You can usually wear contact lenses after your eye has completely healed from retinal detachment surgery. Your ophthalmologist will tell you when your eye has healed and it is safe to wear contacts again, which can take up to six months.1

After your surgery, you will be prescribed eye drops or ointments which are to be used for 4-8 weeks.1 Not all of these medications are compatible with contact lenses, so you may not be able to wear lenses during that time. The amount of time it takes for you to be able to wear contacts again will often depend on the type of procedure you had, too. 

Can I wear my old contact lenses or do I need a new prescription?

There can be a change in prescription following retinal detachment surgery. For example, a scleral buckle procedure can increase myopia short-sightedness) and/or astigmatism.5 This means the prescription for your contact lenses will change. It may be a few weeks to months before your vision stabilizes, but this is completely normal after this surgery. You should wait for your ophthalmologist to tell you when to get a new prescription and start using contact lenses again (this will typically be in 6-8 weeks).

What type of contact lenses will I need after retinal detachment repair?

Vitreoretinal surgery can cause or worsen dry eye in some patients, both immediately after the operation and for some time afterwards.6 This may make it uncomfortable for some people to tolerate contact lenses. However, soft contact lenses for dry eyes are designed to allow better hydration and oxygen permeability. The use of these contact lenses along with rewetting drops can help improve the experience of wearing your contact lenses.

What types of surgeries are performed for retinal detachment?

There are several ways to fix a detached retina. The type of procedure chosen by the ophthalmologist depends on the type and severity of the detachment.2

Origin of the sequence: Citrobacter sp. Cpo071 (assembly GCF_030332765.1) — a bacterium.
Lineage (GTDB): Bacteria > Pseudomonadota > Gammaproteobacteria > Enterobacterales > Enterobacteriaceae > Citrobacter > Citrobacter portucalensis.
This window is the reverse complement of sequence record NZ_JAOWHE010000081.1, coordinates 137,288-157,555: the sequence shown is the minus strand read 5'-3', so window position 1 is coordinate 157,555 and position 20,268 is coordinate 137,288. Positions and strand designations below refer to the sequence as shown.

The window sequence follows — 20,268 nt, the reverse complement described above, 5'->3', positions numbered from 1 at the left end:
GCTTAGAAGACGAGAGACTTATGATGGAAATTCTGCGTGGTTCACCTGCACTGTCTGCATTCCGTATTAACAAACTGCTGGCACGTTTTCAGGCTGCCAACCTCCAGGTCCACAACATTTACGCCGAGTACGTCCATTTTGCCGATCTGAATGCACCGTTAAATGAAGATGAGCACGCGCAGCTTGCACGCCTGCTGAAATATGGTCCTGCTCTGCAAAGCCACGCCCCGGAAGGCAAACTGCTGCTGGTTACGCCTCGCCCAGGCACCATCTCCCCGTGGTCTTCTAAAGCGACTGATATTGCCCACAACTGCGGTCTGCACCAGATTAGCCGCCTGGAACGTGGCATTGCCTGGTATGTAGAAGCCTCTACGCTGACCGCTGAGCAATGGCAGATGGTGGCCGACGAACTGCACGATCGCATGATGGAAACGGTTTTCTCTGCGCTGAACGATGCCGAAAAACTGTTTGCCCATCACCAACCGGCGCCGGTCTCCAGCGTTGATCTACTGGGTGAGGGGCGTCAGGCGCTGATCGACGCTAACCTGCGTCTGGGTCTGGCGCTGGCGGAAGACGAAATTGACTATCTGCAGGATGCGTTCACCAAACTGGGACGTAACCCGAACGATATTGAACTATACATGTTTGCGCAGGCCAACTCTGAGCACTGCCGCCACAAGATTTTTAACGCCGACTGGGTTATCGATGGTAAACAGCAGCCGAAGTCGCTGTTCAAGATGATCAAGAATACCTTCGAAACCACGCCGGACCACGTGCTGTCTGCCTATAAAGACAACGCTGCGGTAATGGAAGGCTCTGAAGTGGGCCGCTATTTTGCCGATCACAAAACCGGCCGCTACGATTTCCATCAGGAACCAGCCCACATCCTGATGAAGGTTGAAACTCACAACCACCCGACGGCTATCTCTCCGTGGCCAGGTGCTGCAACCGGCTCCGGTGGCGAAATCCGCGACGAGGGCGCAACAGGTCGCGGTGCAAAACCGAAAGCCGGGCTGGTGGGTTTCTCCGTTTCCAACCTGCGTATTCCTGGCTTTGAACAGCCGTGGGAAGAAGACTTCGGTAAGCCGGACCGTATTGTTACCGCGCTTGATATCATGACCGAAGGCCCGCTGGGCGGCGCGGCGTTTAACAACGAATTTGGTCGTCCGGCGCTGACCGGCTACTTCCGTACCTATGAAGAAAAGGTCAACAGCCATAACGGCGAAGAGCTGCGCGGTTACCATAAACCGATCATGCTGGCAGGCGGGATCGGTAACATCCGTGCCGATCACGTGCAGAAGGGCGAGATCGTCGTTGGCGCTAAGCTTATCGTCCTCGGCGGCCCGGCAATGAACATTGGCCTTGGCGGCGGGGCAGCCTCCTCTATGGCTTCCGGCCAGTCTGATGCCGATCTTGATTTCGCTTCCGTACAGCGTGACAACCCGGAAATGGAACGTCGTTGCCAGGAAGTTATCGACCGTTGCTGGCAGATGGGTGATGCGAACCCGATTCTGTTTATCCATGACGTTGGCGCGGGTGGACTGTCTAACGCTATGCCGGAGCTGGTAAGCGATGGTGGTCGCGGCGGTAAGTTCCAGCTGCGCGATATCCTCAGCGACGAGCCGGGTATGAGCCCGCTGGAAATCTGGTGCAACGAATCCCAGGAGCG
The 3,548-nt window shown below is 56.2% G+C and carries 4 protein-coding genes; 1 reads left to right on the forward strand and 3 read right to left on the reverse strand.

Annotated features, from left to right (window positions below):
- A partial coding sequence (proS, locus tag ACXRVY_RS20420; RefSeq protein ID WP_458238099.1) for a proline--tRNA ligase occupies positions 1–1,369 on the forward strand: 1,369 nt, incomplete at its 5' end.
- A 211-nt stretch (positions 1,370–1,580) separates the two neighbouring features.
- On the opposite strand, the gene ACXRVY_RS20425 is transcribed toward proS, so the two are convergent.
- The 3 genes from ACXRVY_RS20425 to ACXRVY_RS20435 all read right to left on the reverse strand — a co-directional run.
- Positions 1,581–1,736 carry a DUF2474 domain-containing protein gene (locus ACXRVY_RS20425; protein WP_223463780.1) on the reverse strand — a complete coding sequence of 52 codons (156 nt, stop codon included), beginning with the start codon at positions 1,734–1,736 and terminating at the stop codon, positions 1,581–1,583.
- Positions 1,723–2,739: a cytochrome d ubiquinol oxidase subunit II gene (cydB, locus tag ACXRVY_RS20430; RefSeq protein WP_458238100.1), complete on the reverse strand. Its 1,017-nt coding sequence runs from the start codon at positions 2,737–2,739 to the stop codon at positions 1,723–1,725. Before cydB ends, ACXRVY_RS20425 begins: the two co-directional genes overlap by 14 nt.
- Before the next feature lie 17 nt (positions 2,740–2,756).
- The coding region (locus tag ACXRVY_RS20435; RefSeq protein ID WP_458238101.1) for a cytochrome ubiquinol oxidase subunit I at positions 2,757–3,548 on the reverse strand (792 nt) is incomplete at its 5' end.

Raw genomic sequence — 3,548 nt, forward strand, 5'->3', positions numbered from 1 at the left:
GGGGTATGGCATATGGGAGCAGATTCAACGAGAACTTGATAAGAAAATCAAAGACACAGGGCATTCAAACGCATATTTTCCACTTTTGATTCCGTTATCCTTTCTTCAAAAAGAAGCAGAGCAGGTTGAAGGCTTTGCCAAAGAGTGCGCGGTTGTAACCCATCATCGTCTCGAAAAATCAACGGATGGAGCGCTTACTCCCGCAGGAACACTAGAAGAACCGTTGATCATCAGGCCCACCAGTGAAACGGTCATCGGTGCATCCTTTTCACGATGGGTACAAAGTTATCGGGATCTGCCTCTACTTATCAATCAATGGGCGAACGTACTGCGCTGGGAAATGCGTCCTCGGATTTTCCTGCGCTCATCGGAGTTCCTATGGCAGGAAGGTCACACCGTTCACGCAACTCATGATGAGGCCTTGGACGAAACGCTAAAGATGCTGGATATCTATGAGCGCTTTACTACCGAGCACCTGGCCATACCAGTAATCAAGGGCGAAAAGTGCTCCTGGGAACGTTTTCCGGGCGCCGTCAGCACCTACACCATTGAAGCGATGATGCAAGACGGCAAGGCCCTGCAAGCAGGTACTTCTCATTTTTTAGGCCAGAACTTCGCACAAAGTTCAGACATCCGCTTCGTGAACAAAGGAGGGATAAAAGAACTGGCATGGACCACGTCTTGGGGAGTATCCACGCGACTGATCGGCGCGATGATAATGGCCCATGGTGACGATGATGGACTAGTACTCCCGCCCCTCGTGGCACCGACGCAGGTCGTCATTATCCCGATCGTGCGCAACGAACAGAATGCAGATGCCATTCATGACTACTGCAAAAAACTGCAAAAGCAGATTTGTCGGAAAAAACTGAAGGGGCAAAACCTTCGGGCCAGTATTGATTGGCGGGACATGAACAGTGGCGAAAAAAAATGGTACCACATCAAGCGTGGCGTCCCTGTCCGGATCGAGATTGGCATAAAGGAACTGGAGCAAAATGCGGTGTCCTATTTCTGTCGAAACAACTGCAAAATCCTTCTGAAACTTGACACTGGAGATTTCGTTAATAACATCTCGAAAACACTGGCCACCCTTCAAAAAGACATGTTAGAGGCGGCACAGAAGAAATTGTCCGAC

Pneumatic Retinopexy (Gas Injection): 

A bubble of gas is injected into the eye to push the retina back into place. This gas bubble then disappears gradually over about a month. You will need to maintain a certain head and eye position (usually face down) for eight or more hours a day for 1-2 weeks after this type of surgery. This is to keep the gas bubble in place.3 You should expect to wait at least one month before wearing contact lenses again, if not longer.

Scleral Buckling: 

 A flexible band is placed around the central portion of the eye to counterbalance the forces pulling the retina out of place. Your ophthalmologist may drain fluid from under the retina to allow it to go back into place. You won’t need to stay at the hospital overnight for this, but scleral buckling is performed in an operating room.2 Recovery time is around 2-6 weeks, during which time you shouldn’t wear your contact lenses.4

Vitrectomy: 

The vitreous humour, a gel-like substance in the eye, is removed during this procedure. This is sometimes done to make way for the gas bubble which the body will gradually replace with natural fluids. A vitrectomy is sometimes combined with a scleral buckle.2 Full recovery from vitrectomy can take 4-6 weeks.

Surgical complications

Every surgery has some risks, however, without treatment, a retinal detachment can lead to permanent vision loss. Possible surgical complications that could delay or prevent you using contact lenses after retinal detachment repair include infection, bleeding, increased pressure inside the eye, and cataract.2

Find more advice on the Specsavers information hub on retinal detachment or look through the contact lenses page on our website. 

References

1. UC Davis. (no date). Patient information instructions following retinal surgery. [Online]. Available at: https://health.ucdavis.edu/eye... [Accessed 5 November 2019].
2. Kellogg Eye Center University of Michigan. (no date). Pneumatic Retinopexy Surgery. [Online]. Available at: https://www.umkelloggeye.org/c... [Accessed 5 November 2019].
3. Kellogg Eye Center University of Michigan Health System. (no date). Pneumatic Retinopexy Surgery. [Online]. Available at: http://www.med.umich.edu/1libr... [Accessed 5 November 2019].
4. NHS. (2017). Detached retina (retinal detachment). [Online]. Available at: https://www.nhs.uk/conditions/... [Accessed 5 November 2019].
5. Retinal Eye Doctor. (no date). Double vision after retinal detachment surgery. [Online]. Available at: https://retinaeyedoctor.com/20... [Accessed 5 November 2019].
6. Heimann H, Gochman R, Hellmich M, Foerster MH. Dry Eye Symptoms Following Vitreo-Retinal Surgery and Ocular Tumor Therapy. Investigative Ophthalmology and Visual Science. May 2003. Vol. 44, 3759. [Online]. Available at: https://iovs.arvojournals.org/... [Accessed 5 November 2019].